The Lower Sacramento River has an interesting history that you can find out more about here, but what can really be said about this river is that there are more than 50 miles of good fishing. It’s been known to have average catches of 16 inches, but is commonly known to have several rainbow trout over 20 inches. Since there is a lot of space on this river to fish you’ll often feel alone as fisherman can spread out along this river.
The California Delta offers a variety of fishing opportunities during the winter months and with recreational boaters packed up for the winter you’ll have a peaceful expedition. The Delta hosts a number of different species from bass, catfish, Bluegill, salmon, Steelhead and Sturgeon. With temperatures ranging from 55 to 65 degrees fahrenheit from November to March the Delta is perfect to keep fishing all through winter.
The Delta also offers many fishing tournaments with big prizes. If you don’t like fish don’t worry the Delta is full of crawfish if that’s more your speed.
Southern California Lakes
With average temperatures in the high 60s you can’t go wrong fishing in any Southern California Lake. There are easily over 100 lakes to visit and you can find out which ones are the best by visiting this website.
Beach and Pier Fishing
One of the greatest fishing experiences in California is beach and pier fishing. The coast is always a great place to visit at any time of the year. Some places in Northern California might be a little cold, but what you can catch in the ocean is worth the chill. The most common fish caught from the beach or pier is surperch, halibut, bass, and smelt. To find out more about beach and pier fishing visit California Fish and Wildlife.
Don’t forget that you might be struggling to tie blood knots during the colder months, so this is the best time to use the Angler’s Ace blood knot tool! Get yours in the store today!
September is a great month to be outdoors, especially Saturday September 5th, as it’s free fishing day! This means the state of California doesn’t require a fishing license to fish today. Check out California's Fish and Wildlife website here for more information.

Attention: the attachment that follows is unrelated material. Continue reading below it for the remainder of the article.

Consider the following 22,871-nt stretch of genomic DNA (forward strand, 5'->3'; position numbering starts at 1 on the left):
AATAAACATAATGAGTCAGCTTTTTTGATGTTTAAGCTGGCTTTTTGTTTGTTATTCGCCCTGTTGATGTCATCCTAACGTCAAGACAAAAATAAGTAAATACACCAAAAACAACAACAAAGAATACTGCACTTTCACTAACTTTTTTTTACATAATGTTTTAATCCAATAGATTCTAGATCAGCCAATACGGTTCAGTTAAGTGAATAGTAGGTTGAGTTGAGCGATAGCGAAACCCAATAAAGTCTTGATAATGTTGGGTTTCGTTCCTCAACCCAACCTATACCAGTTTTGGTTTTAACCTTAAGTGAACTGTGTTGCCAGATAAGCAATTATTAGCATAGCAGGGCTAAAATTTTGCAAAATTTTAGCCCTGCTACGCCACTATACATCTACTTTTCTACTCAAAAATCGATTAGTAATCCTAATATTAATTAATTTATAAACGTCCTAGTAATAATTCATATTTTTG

So if you know someone who wants to try fishing, this is a great opportunity to do so. Take someone who is interested and doesn’t normally go. It’s a great time to teach newbies fishing ethics, fish habits, methods for catching fish and fishing tackle. Also, this is a great time to teach your friends how to gut, clean and prepare fish for dinner.
Another reason September is a great month is that it’s National Public Lands Month and National Public Lands Day is on September 26th.
On this day you can visit a National Park for free! There are volunteer projects you can take part in that help restore habitats, remove invasive plants, fly-fishing clinics and more! This year, for obvious reasons, volunteer events are going to look a little different. Some NPLD managers will host virtual events designed to educate about public lands, while others are hosting in person events that comply with local COVID regulations. You can register for an event here.
Spending time outdoors is beneficial to our physical and emotional health, especially during this time in our history. Don’t miss this opportunity to reap these benefits for free!
Plus, this would be a great opportunity to fish in public lands that you might not have before. But before you do, make sure you check out the National Park site for their fishing regulations.